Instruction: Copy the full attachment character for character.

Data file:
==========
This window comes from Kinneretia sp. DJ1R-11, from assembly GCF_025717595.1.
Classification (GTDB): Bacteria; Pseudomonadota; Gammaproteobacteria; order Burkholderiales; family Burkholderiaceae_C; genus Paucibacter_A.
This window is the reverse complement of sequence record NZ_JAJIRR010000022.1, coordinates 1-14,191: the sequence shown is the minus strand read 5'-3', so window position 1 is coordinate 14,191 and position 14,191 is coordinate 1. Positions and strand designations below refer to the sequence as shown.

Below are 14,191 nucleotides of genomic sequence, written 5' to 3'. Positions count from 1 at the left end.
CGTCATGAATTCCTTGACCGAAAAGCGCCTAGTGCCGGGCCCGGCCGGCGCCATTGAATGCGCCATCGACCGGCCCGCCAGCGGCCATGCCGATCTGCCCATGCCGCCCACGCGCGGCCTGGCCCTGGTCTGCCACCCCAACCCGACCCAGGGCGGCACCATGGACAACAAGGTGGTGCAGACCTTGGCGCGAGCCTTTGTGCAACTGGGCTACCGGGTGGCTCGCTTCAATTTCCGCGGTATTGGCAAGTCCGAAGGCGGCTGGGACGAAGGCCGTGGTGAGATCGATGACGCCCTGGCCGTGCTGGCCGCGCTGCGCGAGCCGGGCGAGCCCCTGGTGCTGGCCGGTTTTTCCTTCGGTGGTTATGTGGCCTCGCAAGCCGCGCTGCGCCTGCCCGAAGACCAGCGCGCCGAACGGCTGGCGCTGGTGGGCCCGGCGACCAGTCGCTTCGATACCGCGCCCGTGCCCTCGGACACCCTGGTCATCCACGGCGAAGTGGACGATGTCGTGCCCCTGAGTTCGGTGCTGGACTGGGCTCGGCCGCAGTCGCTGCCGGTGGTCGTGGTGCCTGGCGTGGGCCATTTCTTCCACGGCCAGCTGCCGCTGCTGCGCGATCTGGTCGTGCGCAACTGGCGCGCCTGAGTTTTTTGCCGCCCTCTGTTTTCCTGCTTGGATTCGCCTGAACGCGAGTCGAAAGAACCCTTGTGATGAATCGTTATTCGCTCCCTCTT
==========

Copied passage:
This window comes from Kinneretia sp. DJ1R-11, from assembly GCF_025717595.1.
Classification (GTDB): Bacteria; Pseudomonadota; Gammaproteobacteria; order Burkholderiales; family Burkholderiaceae_C; genus Paucibacter_A.
This window is the reverse complement of sequence record NZ_JAJIRR010000022.1, coordinates 1-14,191: the sequence shown is the minus strand read 5'-3', so window position 1 is coordinate 14,191 and position 14,191 is coordinate 1. Positions and strand designations below refer to the sequence as shown.

Below are 14,191 nucleotides of genomic sequence, written 5' to 3'. Positions count from 1 at the left end.
CGTCATGAATTCCTTGACCGAAAAGCGCCTAGTGCCGGGCCCGGCCGGCGCCATTGAATGCGCCATCGACCGGCCCGCCAGCGGCCATGCCGATCTGCCCATGCCGCCCACGCGCGGCCTGGCCCTGGTCTGCCACCCCAACCCGACCCAGGGCGGCACCATGGACAACAAGGTGGTGCAGACCTTGGCGCGAGCCTTTGTGCAACTGGGCTACCGGGTGGCTCGCTTCAATTTCCGCGGTATTGGCAAGTCCGAAGGCGGCTGGGACGAAGGCCGTGGTGAGATCGATGACGCCCTGGCCGTGCTGGCCGCGCTGCGCGAGCCGGGCGAGCCCCTGGTGCTGGCCGGTTTTTCCTTCGGTGGTTATGTGGCCTCGCAAGCCGCGCTGCGCCTGCCCGAAGACCAGCGCGCCGAACGGCTGGCGCTGGTGGGCCCGGCGACCAGTCGCTTCGATACCGCGCCCGTGCCCTCGGACACCCTGGTCATCCACGGCGAAGTGGACGATGTCGTGCCCCTGAGTTCGGTGCTGGACTGGGCTCGGCCGCAGTCGCTGCCGGTGGTCGTGGTGCCTGGCGTGGGCCATTTCTTCCACGGCCAGCTGCCGCTGCTGCGCGATCTGGTCGTGCGCAACTGGCGCGCCTGAGTTTTTTGCCGCCCTCTGTTTTCCTGCTTGGATTCGCCTGAACGCGAGTCGAAAGAACCCTTGTGATGAATCGTTATTCGCTCCCTCTT